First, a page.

The more self-learning systems become independent from the originally intended and programmed approach, the louder the demand is to grant them their own legal personality, at least for liability issues. Any damage caused by such a system would have to be compensated by the system itself. This could be done by means made available by the operator or the manufacturer.

However, systems based on artificial intelligence do not yet have their own legal personality, so this solution lies in the distant future. Consideration is also being given to the introduction of compulsory insurance to cover damages caused by automated or autonomous systems.

Upholding data protection

Even when using chatbots, it comes as no surprise that the data protection regulations must be upheld. When communicating with such programmes, a large amount of personal data is processed. Depending on the reason why users contact the chatbot, they might also disclose sensitive data, for example health or financial data or login credentials.

From a data protection law perspective, it must first be clarified which data is collected and how and for what purpose it is processed. For example, if a toy is ordered via a chatbot, the collected data and its usage will differ from that from a chatbot conversation on financial investments. In addition, users’ entries are also processed to train the chatbot and to optimise its communication skills.

Seeking consent

The legal admissibility of processing personal data must be examined based on the specific situation. Using this data could be based on a legitimate interest of the chatbot operator if such legitimate interest outweighs the interest of users in protecting their data. However, this is unlikely, particularly when disclosing confidential or sensitive data. In most cases, therefore, it will be necessary to obtain users’ consent before starting the chat communication.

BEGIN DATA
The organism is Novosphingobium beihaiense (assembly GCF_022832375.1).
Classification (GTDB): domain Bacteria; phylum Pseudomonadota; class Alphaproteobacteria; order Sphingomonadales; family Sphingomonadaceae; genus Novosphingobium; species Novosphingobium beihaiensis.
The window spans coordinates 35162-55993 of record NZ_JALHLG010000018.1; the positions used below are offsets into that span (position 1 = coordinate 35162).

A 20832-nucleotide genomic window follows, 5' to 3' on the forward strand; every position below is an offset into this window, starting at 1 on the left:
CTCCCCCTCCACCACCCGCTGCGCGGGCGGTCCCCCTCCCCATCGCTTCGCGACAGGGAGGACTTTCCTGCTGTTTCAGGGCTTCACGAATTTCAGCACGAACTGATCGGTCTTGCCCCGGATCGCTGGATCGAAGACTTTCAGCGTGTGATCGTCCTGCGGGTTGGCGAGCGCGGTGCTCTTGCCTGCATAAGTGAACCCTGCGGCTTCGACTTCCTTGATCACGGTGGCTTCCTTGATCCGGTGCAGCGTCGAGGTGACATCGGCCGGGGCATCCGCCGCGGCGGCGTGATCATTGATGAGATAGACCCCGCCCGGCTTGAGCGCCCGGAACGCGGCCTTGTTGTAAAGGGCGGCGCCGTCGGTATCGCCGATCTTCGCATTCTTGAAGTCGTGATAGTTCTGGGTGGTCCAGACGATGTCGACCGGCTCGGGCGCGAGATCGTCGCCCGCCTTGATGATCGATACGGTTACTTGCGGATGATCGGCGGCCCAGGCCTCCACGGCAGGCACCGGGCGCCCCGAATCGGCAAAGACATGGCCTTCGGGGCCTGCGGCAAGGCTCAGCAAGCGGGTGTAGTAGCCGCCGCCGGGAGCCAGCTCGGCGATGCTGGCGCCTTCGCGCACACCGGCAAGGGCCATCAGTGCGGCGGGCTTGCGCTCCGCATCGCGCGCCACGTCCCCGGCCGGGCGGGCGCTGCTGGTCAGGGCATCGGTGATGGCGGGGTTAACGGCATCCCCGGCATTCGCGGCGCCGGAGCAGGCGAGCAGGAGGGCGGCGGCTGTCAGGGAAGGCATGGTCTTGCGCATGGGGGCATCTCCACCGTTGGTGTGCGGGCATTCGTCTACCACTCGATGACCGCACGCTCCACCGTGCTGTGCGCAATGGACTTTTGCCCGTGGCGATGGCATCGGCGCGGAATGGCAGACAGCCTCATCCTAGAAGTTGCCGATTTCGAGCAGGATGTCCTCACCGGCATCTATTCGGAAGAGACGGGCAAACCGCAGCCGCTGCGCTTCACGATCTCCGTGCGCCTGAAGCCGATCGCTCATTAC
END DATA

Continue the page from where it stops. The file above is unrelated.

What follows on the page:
However, the requirements that data protection law imposes on consent are rather high. Information on all details of the processing of personal data, in particular which data is processed for what purpose, to whom it is transmitted for what purpose, how long it is stored and whether the data is transmitted to non-European countries, must be provided.

When using the Facebook Customer Chat Plugin, specific data protection challenges arise. This chatbot, comparable to the Facebook like button, automatically establishes a connection to Facebook once a page is accessed and transmits personal data. This is highly problematic under data protection law and also involves considerable liability risks for the operator of the chatbot.